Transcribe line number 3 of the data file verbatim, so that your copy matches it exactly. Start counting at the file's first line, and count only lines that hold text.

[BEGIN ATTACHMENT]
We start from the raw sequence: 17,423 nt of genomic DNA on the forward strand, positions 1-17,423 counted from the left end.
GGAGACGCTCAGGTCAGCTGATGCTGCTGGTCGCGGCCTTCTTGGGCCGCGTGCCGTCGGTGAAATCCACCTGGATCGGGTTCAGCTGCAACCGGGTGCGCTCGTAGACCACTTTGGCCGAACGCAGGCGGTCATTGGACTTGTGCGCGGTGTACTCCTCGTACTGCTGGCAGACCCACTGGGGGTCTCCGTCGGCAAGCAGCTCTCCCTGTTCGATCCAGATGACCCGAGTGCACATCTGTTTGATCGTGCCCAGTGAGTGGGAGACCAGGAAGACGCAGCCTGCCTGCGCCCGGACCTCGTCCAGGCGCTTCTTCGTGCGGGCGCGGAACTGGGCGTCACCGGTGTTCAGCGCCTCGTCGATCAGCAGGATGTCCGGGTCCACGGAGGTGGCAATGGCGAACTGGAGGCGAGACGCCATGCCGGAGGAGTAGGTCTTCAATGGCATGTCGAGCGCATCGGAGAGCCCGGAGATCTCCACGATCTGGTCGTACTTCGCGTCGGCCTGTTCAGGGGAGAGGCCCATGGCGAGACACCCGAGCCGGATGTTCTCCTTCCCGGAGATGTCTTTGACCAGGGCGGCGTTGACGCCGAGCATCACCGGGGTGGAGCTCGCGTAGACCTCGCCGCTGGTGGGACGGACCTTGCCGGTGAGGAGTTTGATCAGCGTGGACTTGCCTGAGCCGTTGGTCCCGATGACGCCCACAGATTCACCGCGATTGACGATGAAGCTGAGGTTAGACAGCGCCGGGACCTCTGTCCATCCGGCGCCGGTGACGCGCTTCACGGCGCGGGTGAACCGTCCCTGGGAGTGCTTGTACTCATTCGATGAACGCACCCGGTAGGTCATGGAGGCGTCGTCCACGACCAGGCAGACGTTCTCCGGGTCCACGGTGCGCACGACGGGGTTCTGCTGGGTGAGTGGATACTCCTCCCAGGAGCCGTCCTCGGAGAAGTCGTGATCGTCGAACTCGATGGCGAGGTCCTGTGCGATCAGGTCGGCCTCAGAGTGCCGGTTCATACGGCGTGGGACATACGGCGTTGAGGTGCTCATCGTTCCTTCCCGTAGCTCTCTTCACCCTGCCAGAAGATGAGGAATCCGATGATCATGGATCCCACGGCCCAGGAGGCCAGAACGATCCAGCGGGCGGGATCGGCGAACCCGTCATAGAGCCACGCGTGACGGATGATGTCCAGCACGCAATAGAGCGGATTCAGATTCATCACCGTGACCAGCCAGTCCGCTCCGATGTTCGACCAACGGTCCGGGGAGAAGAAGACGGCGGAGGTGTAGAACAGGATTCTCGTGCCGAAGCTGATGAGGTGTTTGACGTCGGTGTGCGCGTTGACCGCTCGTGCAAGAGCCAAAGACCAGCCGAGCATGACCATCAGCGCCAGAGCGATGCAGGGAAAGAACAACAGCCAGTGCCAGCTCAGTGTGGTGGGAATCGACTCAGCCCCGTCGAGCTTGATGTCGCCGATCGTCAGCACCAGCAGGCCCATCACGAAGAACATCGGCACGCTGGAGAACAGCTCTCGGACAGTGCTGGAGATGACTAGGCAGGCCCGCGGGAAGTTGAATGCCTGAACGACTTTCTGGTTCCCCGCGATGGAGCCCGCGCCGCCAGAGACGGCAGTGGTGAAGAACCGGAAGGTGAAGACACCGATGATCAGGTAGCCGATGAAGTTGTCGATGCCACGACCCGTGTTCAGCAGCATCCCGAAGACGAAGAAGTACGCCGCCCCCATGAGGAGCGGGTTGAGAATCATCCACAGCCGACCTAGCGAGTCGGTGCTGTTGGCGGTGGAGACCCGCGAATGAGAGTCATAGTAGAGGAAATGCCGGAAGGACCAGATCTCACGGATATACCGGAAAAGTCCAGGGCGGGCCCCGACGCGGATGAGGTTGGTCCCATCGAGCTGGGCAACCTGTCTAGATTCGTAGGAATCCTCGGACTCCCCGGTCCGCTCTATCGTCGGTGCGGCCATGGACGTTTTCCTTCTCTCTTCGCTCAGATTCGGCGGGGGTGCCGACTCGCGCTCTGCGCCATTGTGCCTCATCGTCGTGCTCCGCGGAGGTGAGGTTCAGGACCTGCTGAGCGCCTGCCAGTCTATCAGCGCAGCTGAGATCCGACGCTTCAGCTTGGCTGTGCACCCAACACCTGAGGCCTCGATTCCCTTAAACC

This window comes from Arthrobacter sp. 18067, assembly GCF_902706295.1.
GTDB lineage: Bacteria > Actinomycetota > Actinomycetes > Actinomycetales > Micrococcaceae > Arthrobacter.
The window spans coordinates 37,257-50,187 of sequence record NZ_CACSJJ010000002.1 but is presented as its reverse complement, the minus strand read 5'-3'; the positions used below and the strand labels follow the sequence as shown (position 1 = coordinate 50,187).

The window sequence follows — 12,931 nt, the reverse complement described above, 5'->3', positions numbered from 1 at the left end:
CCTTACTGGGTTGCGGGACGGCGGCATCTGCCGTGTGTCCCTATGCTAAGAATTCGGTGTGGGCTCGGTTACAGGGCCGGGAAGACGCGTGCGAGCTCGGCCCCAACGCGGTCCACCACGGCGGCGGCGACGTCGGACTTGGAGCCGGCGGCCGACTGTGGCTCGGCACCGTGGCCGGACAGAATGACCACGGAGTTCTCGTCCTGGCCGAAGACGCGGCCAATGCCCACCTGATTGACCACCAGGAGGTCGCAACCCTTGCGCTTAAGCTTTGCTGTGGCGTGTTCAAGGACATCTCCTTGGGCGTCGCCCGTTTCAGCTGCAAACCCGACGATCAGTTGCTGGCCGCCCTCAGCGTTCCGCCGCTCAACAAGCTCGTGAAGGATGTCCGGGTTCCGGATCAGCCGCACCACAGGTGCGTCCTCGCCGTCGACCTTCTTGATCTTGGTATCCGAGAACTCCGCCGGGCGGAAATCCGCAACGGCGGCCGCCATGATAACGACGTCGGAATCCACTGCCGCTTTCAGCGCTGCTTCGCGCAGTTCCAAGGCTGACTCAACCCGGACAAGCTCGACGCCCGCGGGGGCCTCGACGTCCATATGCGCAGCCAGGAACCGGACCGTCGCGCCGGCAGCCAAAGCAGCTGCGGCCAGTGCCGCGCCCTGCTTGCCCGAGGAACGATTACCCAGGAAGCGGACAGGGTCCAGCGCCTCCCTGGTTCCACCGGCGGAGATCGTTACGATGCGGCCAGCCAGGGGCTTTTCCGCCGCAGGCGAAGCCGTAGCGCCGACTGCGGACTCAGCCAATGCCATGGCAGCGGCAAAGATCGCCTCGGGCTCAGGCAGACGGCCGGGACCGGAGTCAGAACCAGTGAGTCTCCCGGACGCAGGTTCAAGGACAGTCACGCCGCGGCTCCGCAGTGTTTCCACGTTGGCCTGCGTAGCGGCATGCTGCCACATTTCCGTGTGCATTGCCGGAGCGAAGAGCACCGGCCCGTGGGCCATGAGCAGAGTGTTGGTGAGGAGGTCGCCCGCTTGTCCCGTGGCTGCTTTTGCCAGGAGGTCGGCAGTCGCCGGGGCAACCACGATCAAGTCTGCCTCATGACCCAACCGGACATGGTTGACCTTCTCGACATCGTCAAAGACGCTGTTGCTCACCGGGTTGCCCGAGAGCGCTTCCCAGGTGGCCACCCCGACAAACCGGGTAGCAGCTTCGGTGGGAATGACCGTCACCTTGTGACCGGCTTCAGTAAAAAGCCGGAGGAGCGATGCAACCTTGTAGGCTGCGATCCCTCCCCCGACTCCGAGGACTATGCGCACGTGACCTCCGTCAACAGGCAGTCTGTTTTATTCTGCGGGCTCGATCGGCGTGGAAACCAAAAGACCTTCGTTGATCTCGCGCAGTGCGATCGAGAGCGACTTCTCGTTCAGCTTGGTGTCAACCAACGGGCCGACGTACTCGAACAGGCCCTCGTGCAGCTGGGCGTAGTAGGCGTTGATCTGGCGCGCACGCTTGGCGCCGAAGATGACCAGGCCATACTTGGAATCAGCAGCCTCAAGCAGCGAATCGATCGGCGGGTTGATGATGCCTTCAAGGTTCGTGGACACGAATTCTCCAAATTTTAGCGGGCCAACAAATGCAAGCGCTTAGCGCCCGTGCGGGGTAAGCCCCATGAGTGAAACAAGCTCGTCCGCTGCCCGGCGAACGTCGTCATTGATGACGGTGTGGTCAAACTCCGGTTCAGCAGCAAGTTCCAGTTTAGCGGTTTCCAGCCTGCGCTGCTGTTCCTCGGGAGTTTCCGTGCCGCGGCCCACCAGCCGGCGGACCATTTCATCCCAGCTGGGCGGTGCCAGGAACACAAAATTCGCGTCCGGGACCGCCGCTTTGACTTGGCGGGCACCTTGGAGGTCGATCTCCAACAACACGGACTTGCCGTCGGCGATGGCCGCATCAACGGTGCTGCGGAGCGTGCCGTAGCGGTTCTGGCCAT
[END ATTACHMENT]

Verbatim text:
This window comes from Arthrobacter sp. 18067, assembly GCF_902706295.1.